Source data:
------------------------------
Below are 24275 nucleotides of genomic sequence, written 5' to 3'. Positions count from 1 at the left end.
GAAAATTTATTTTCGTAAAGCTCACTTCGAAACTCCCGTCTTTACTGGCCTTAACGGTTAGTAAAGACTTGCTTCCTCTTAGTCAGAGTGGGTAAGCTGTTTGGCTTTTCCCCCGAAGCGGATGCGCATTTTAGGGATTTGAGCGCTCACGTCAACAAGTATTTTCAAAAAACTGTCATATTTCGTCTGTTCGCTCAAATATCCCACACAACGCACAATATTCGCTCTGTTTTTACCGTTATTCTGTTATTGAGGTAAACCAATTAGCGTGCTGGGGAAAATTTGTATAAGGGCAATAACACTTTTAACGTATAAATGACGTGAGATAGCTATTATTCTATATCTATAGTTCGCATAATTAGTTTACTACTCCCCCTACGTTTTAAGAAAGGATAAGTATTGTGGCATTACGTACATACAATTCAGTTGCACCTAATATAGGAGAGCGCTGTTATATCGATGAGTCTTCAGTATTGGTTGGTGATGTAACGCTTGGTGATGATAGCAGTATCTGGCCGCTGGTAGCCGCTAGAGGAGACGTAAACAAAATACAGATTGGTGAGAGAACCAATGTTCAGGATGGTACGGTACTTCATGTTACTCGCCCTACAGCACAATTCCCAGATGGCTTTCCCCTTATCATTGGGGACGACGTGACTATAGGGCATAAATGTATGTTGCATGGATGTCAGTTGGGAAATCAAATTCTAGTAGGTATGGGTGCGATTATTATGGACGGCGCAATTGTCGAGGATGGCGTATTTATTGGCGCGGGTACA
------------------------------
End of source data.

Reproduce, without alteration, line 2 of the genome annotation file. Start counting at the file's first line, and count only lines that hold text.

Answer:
GAAAATTTATTTTCGTAAAGCTCACTTCGAAACTCCCGTCTTTACTGGCCTTAACGGTTAGTAAAGACTTGCTTCCTCTTAGTCAGAGTGGGTAAGCTGTTTGGCTTTTCCCCCGAAGCGGATGCGCATTTTAGGGATTTGAGCGCTCACGTCAACAAGTATTTTCAAAAAACTGTCATATTTCGTCTGTTCGCTCAAATATCCCACACAACGCACAATATTCGCTCTGTTTTTACCGTTATTCTGTTATTGAGGTAAACCAATTAGCGTGCTGGGGAAAATTTGTATAAGGGCAATAACACTTTTAACGTATAAATGACGTGAGATAGCTATTATTCTATATCTATAGTTCGCATAATTAGTTTACTACTCCCCCTACGTTTTAAGAAAGGATAAGTATTGTGGCATTACGTACATACAATTCAGTTGCACCTAATATAGGAGAGCGCTGTTATATCGATGAGTCTTCAGTATTGGTTGGTGATGTAACGCTTGGTGATGATAGCAGTATCTGGCCGCTGGTAGCCGCTAGAGGAGACGTAAACAAAATACAGATTGGTGAGAGAACCAATGTTCAGGATGGTACGGTACTTCATGTTACTCGCCCTACAGCACAATTCCCAGATGGCTTTCCCCTTATCATTGGGGACGACGTGACTATAGGGCATAAATGTATGTTGCATGGATGTCAGTTGGGAAATCAAATTCTAGTAGGTATGGGTGCGATTATTATGGACGGCGCAATTGTCGAGGATGGCGTATTTATTGGCGCGGGTACA